I thought arriving early at your job is always a good sign. But how early is too early? I was an hour early – is that bad? Well, obviously. The security guard looked at me, strangely, and asked me to get another coffee – because I wasn’t getting through those glass doors before 9.30am. This is what you get for being too keen – what a great start!

When I finally got to swipe my card and enter the wonderful world of ACP – it felt amazing. It felt like I belonged to that place. Except the bold prints of my “VISITOR” pass, were strongly disagreeing.

I had imagined a HUGE office with high-heeled, caked-faced and high-end designer-label-screaming bodies walking everywhere. And what I saw, on that morning, was a complete opposite of my media-driven illusion.

Everyone in the non-magazine world has been convinced by innumerable mainstream movies and TV shows that every ‘fashion magazine office’ is deluged with arrogant and hungry fashion journalists who stomp their six-inch heels into the office and yell at every possible living being. This offensive stereotype is not just unachievable but extremely fictional.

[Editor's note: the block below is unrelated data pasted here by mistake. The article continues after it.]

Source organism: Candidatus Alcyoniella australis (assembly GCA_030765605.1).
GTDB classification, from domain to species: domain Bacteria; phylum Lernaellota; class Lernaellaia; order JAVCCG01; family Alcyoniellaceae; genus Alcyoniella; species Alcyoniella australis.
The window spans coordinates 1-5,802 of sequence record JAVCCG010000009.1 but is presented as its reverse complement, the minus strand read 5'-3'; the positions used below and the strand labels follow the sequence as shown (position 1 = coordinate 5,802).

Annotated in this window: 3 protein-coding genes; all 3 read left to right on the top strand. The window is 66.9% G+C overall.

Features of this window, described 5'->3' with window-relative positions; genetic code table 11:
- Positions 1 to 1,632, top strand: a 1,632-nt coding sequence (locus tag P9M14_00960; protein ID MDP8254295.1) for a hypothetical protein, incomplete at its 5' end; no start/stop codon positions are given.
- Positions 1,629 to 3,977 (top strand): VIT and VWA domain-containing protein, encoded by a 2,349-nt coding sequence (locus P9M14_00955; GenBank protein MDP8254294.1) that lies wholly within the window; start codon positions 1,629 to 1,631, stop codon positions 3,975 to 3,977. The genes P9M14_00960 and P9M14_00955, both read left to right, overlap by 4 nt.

And the Madison Editorial office proved that to me.

The office is located on level 11 of the ACP head office. It has a very cute, organised and stylish vibe to it. The gigantic “m” logo, at the front desk, screams branding and is an intimidating reminder of where you are. The first thing you notice are the beautiful editorials stuck on every window pane and bare wall.
You know you are in the fashion department (which only comprises of three lovely ladies) when you see a big stack of international magazines on the desks, and flat ballerinas hidden under the desks.

The floral scents, shimmery lipstick pallets and TONS of goody bags reinforce the fact that you are in the beauty department. It is a product-slaves’ heaven. It is a tug of war between Chanel, Benefit, Thierry Mugler and Revlon – everyone is fighting for a spot on the desk.

The arts department is oozing out with huge A3-white sheets with sample prints and layouts for the next issue. The intelligent cubicle of talented feature writers cannot be missed. And that is because it is right next to the office of the boss.

The boss – the editor – Elizabeth Renkert.